Biofilm mechanics

When bacteria form a biofilm, the bacteria create a matrix of extracellular polymeric substances. In the case of P. aeruginosa, the main polymer components of the biofilm matrix are the extracellular polysaccharides Pel, Psl, and alginate, and extracellular DNA.

Shown above is a biofilm whose mechanics have just been measured on a rheometer.

We have recently shown that in patients with cystic fibrosis who can be infected with biofilms for decades, the biofilm-forming bacteria in the body evolve to change their production of extracellular matrix polymers in a way that promotes mechanical toughness.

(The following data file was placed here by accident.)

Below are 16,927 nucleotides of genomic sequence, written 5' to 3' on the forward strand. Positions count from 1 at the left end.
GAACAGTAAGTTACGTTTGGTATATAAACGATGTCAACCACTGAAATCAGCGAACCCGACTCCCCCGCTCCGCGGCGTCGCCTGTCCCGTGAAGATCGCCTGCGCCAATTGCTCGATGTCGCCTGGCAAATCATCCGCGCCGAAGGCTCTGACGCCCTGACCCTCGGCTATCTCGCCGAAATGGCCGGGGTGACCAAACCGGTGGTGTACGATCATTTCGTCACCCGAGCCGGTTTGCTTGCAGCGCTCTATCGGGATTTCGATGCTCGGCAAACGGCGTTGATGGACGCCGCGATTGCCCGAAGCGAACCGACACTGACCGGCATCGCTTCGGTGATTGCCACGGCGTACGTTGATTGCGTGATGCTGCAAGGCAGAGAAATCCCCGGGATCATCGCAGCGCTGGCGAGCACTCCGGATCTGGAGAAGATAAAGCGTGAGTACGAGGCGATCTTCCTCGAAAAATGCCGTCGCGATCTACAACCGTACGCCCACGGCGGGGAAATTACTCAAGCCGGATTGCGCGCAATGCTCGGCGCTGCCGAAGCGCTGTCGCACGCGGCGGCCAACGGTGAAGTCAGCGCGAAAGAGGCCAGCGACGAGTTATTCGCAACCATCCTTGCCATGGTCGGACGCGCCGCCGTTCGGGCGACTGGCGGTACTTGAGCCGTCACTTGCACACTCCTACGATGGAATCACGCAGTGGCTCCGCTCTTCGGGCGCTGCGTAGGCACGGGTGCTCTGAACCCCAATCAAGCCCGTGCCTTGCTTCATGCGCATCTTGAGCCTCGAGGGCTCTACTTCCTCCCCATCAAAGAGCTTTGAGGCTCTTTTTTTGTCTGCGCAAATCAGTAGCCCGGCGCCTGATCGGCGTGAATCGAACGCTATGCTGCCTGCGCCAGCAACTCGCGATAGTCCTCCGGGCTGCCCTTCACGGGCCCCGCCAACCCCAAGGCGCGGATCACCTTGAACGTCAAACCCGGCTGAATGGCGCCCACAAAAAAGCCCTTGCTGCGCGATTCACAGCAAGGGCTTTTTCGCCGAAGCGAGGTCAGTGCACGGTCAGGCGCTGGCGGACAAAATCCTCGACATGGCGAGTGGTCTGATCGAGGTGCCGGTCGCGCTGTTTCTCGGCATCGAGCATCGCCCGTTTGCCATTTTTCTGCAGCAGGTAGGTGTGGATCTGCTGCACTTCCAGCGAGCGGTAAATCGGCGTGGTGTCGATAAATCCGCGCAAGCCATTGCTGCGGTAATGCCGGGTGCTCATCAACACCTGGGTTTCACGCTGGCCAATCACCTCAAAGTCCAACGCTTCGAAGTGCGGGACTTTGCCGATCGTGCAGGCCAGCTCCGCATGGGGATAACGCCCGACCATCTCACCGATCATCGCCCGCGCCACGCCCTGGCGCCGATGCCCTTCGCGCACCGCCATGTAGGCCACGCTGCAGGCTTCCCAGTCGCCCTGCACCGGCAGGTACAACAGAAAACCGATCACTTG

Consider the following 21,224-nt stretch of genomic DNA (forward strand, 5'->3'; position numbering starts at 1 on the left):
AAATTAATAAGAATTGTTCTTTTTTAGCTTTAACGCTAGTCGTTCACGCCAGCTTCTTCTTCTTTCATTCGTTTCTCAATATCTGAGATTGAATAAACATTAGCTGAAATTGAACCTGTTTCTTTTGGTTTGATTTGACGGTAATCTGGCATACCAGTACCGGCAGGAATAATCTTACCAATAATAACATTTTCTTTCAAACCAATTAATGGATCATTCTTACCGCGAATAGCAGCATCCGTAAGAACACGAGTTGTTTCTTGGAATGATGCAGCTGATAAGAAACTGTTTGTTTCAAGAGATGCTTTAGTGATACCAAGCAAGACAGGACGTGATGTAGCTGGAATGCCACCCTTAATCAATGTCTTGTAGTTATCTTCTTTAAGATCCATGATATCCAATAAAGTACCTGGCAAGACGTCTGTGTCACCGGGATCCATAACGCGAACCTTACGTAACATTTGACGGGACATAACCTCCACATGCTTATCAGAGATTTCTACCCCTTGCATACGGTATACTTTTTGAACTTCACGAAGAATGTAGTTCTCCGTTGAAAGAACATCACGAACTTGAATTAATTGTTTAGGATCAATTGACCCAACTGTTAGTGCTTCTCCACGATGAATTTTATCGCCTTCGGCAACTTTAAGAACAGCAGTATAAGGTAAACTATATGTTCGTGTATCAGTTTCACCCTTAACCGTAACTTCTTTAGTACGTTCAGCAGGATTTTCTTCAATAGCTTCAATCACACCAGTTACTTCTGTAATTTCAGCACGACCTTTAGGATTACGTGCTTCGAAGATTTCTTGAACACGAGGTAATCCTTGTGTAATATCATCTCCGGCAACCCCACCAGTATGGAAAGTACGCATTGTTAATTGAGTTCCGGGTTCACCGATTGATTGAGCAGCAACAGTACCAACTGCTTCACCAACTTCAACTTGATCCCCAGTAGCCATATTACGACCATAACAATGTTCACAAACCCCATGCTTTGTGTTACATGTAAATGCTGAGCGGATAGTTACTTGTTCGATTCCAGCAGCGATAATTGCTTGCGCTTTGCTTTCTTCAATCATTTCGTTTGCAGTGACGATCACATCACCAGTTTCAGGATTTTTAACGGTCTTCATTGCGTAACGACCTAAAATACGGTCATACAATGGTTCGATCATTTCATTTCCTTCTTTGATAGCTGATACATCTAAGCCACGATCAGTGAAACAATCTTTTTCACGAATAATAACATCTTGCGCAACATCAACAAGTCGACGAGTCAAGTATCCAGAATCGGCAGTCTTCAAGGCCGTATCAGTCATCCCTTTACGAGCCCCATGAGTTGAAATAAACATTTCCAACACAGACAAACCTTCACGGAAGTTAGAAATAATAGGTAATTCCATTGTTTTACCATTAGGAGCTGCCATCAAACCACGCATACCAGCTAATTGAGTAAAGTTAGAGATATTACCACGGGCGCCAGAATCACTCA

Now, we are investigating two questions:  (1) what are the benefits from mechanical toughness that help biofilm infections?  and (2) how can we develop treatments that disrupt mechanical properties to weaken the biofilm and make it easier to clear or minimize?

For (1), we are examining how neutrophils are impacted by biofilm mechanics.  Neutrophils (shown above) are phagocytic immune cells that try, and usually fail, to clear biofilm infections.

For (2), we are trying enzymatic approaches to disrupting specific matrix components.  Because different matrix materials contribute different mechanics to the biofilm, we expect to find ways to reduce key aspects of biofilm mechanics to make them more easily cleared by neutrophils.